"Transcontinental Car Contest to Begin" is not a headline that would grab much attention in 2009, but with a dateline of June 23, 1909, it is a very different story. The trip from New York to Seattle across largely unpaved roads in automobiles that traveled at less then 20 miles per hour took 23 days and was filled with unexpected adventures.
In 1909 mining heir Robert Guggenheim, 24, decided to sponsor a cross-country auto race, ostensibly to encourage the building of better roads. (Roads at that time were like driving over washboards, and people still needed horses and sleighs if there was snow.) He wanted to conclude the race in Seattle, so he coordinated his event with that city's opening of the Alaska-Yukon-Pacific Exposition, a world's fair to encourage development of the Pacific Northwest (much as the 1908 Democratic Convention in Denver had opened up the Rocky Mountain area to easterners
Guggenheim had hoped for as many as 30 entrants, and in August of '08 The New York Times (8-23-08) noted that nine cars had already registered with five more expected, but the race became mired in controversy. In 1907, 324 people had been killed by automobiles, so the Manufacturers' Contest Association refused to sanction a "race" across the country because it seemed to promote danger.
Eventually the organizers decided to call it the 1909 Ocean to Ocean Endurance Contest. The ground rules involved obeying all speed limits in the East, which meant traveling about 14 miles per hour. After St. Louis it was agreed they could "break loose," and the autos could then travel as quickly as 18.8 m.p.h. The rules also specified that no major components of the automobiles could be changed during the race; each part was stamped so its presence could be verified.
The entry field was severely reduced by the "danger" controversy, and on June 1, only five vehicles appeared at the starting line in Times Square:
• Two entrants were Model Ts. Henry Ford saw this as a wonderful marketing opportunity for the Model T, which had only been introduced in 1908. Ford had the foresight to keep his contest vehicles light. He stripped them of their windshields and rear seats--essentially his cars were chassis on wheels.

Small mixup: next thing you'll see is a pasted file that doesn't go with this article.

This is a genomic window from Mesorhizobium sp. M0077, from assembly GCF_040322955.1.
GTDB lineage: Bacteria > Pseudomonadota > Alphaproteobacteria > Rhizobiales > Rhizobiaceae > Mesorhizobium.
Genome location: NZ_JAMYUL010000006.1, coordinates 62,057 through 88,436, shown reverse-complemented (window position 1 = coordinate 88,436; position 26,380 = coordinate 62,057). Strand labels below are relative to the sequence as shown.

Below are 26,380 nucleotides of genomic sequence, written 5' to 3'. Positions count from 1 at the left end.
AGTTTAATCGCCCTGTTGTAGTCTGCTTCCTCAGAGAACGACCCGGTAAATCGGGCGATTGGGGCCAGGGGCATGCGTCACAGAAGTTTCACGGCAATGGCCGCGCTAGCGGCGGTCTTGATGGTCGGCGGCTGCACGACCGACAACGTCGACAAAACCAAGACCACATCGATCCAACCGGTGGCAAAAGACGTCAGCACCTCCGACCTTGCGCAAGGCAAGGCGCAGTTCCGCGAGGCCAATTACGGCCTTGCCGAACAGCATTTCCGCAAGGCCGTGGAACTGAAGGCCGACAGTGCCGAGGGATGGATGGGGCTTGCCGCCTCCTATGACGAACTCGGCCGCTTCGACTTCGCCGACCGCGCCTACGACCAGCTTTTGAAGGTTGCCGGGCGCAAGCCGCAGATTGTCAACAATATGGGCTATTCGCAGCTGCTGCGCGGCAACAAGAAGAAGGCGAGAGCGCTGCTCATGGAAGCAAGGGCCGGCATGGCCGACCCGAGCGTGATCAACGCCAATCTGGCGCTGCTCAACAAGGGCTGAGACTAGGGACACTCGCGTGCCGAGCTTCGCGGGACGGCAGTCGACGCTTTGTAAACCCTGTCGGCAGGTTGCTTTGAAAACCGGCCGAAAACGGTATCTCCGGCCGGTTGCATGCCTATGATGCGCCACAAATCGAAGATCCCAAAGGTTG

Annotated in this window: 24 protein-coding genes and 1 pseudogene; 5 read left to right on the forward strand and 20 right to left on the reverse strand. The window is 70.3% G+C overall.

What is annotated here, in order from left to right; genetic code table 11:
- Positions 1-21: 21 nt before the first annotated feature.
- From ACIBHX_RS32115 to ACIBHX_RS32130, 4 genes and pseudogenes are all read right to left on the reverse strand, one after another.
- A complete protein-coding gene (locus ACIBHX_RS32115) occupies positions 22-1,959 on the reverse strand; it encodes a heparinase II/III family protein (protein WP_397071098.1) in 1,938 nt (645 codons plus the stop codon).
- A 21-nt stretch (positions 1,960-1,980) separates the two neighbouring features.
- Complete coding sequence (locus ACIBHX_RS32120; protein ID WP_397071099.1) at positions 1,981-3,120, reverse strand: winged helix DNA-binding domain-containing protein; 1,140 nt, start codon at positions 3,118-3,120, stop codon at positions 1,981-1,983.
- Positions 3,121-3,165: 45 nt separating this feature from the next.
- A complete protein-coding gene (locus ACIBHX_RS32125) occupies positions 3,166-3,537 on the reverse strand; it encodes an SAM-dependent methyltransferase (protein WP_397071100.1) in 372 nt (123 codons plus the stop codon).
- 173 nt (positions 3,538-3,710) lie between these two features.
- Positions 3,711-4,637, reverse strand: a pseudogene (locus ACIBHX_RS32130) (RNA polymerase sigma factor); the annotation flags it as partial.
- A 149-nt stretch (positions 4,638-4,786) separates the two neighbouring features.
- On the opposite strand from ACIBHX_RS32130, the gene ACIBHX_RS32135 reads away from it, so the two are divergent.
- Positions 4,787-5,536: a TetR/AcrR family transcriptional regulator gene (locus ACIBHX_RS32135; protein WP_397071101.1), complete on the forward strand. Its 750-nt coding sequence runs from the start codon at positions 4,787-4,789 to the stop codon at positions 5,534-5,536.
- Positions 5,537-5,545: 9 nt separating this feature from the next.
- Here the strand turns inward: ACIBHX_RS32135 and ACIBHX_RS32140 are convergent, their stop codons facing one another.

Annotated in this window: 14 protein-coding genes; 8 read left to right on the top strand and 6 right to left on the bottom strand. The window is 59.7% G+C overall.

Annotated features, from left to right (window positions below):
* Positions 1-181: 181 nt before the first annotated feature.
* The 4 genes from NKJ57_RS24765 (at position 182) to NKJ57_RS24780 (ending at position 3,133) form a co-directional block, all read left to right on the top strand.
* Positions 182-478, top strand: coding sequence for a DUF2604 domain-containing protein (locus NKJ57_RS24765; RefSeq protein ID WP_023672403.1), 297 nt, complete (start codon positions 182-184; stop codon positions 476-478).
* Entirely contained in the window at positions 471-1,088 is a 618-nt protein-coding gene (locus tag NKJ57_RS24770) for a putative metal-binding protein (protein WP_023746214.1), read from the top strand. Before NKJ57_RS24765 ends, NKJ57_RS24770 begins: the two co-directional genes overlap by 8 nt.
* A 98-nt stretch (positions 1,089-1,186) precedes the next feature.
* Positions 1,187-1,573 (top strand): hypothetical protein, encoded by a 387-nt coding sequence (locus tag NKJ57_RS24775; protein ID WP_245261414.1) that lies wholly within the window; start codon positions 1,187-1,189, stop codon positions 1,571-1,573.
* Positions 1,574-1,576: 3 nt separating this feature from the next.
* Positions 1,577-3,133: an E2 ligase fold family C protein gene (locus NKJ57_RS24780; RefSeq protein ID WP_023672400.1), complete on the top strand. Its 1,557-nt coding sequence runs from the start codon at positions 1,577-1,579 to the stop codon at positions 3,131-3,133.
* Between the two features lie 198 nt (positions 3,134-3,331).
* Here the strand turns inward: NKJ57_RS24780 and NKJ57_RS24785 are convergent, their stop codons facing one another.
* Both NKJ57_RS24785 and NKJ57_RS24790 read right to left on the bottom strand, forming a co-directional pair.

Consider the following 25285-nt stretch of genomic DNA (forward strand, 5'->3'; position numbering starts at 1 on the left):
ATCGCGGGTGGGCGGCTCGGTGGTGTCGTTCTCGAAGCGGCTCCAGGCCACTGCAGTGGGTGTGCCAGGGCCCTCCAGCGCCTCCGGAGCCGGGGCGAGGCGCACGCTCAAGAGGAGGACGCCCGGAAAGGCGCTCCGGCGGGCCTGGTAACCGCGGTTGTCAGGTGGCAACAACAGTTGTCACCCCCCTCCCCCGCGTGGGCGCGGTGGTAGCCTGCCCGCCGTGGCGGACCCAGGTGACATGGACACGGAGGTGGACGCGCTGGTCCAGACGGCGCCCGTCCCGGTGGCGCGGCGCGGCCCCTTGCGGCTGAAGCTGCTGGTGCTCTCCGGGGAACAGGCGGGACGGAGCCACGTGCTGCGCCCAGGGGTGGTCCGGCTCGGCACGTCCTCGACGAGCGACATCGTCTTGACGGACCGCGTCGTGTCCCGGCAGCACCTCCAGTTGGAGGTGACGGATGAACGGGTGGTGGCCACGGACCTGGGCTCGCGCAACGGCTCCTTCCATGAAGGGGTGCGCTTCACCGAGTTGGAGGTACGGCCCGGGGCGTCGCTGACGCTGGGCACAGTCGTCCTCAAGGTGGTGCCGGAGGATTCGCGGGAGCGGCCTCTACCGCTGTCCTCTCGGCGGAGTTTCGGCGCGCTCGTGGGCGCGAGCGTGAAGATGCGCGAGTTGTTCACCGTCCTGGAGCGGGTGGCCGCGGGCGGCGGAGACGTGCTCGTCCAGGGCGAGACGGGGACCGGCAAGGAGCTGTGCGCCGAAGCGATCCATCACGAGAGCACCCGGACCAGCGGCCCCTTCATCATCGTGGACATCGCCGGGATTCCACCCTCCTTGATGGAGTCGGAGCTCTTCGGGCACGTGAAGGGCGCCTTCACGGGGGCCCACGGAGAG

• An Acme, a chain driven touring car made by a company that had formerly made bicycles.
• The Shawmut Roundabout, a luxury car made in Massachusetts. A fire had destroyed the factory; only two automobiles had been saved. By entering one of them in this contest, the company hoped to revive interest in the brand so they could afford to re-open.
• Guggenheim's own car, an Itala, a make that had traveled in a Peking-to-Paris race in 1907 so the designers had ideas on needed modification for an endurance contest.
A sixth auto by the Stearns Company began the race five days late, but it had to pull out because of mechanical problems just outside the New York City limits.
Keeping an automobile functional in this era was a daunting task, so some of the cars traveled with one or more mechanics as well as a driver and a relief driver. Ford saved on weight here, too. By putting together a nationwide network of dealers and their mechanics to help out, he not only lightened the load the vehicles carried, but he provided for local people who could offer directions along largely unmarked roads.
The obstacles the autos encountered over the 4106-mile course were enormous: Bridges were rare so if no ferry boat was available, the autos made harrowing trips across railroad trestles. Rough roads and mud were major problems, but again, Ford's planning provided an advantage for the Model T. The Model Ts were light enough that two men could lift and position a wheel onto a piece of wood to get them out of the mud and on their way. At Snoqualmie Pass, near Seattle, one of the Model Ts got stuck in four feet of snow and had to be dug out. Perhaps because he could smell victory, Henry Ford himself arrived on the scene to help dig.
The race ended on June 23 in Seattle when one of the Fords crossed the finish line. Seventeen hours later, the Shawmut arrived, followed by the other Ford and a week later, the Acme. (The Itala had dropped out in Cheyenne Wyoming.)
Henry Ford immediately launched a marketing campaign touting the fact that the lightweight, affordable Model T was superior. The Shawmut Company entered a protest, and five months later the event sponsor found in favor of the Shawmut Motor Company. One of the Ford dealers had swapped out the engine of the winning Model T, a direct violation of the rules.
In November the Shawmut was awarded the $2,000 prize for first place, but it was too late to save the company. Ford had taken full advantage of the delay and had gotten a lot of traction with his marketing campaign. "The $850 car that won the New York to Seattle race" brought motoring to the masses. In 1909, 18,664 Model T's sold and those figures doubled the following year and doubled again the year after. By 1916 Ford was producing half of all the motor vehicles in the world.
This June (2009) a commemorative race is underway: On Sunday, June 14, 55 Model T's started from New York City; they will conclude the event in Seattle on Sunday, June 12. Police escorts protect them in metropolitan areas, and every fourth day the drivers are pausing to rest and tune up the cars. Click here to check progress.
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